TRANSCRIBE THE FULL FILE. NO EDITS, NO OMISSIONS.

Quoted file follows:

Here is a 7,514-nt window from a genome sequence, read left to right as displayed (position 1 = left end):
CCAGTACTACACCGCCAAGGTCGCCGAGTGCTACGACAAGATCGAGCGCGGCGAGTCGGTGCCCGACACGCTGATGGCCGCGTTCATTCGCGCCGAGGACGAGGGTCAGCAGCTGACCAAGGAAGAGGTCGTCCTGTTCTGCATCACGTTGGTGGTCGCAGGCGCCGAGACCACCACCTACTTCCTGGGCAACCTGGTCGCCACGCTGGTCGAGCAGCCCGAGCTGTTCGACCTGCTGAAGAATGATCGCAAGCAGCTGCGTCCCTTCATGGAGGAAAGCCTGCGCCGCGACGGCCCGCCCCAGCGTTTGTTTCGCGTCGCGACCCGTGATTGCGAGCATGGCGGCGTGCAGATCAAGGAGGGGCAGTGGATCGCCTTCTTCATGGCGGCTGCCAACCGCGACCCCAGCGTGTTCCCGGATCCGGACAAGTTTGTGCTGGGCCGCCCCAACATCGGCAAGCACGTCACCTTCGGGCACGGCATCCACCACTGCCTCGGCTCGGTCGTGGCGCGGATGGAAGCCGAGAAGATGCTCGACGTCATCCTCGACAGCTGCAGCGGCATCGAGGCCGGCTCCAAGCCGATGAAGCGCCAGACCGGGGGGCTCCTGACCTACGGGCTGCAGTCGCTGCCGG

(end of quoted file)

Here is a 7,514-nt window from a genome sequence, read left to right as displayed (position 1 = left end):
CCAGTACTACACCGCCAAGGTCGCCGAGTGCTACGACAAGATCGAGCGCGGCGAGTCGGTGCCCGACACGCTGATGGCCGCGTTCATTCGCGCCGAGGACGAGGGTCAGCAGCTGACCAAGGAAGAGGTCGTCCTGTTCTGCATCACGTTGGTGGTCGCAGGCGCCGAGACCACCACCTACTTCCTGGGCAACCTGGTCGCCACGCTGGTCGAGCAGCCCGAGCTGTTCGACCTGCTGAAGAATGATCGCAAGCAGCTGCGTCCCTTCATGGAGGAAAGCCTGCGCCGCGACGGCCCGCCCCAGCGTTTGTTTCGCGTCGCGACCCGTGATTGCGAGCATGGCGGCGTGCAGATCAAGGAGGGGCAGTGGATCGCCTTCTTCATGGCGGCTGCCAACCGCGACCCCAGCGTGTTCCCGGATCCGGACAAGTTTGTGCTGGGCCGCCCCAACATCGGCAAGCACGTCACCTTCGGGCACGGCATCCACCACTGCCTCGGCTCGGTCGTGGCGCGGATGGAAGCCGAGAAGATGCTCGACGTCATCCTCGACAGCTGCAGCGGCATCGAGGCCGGCTCCAAGCCGATGAAGCGCCAGACCGGGGGGCTCCTGACCTACGGGCTGCAGTCGCTGCCGG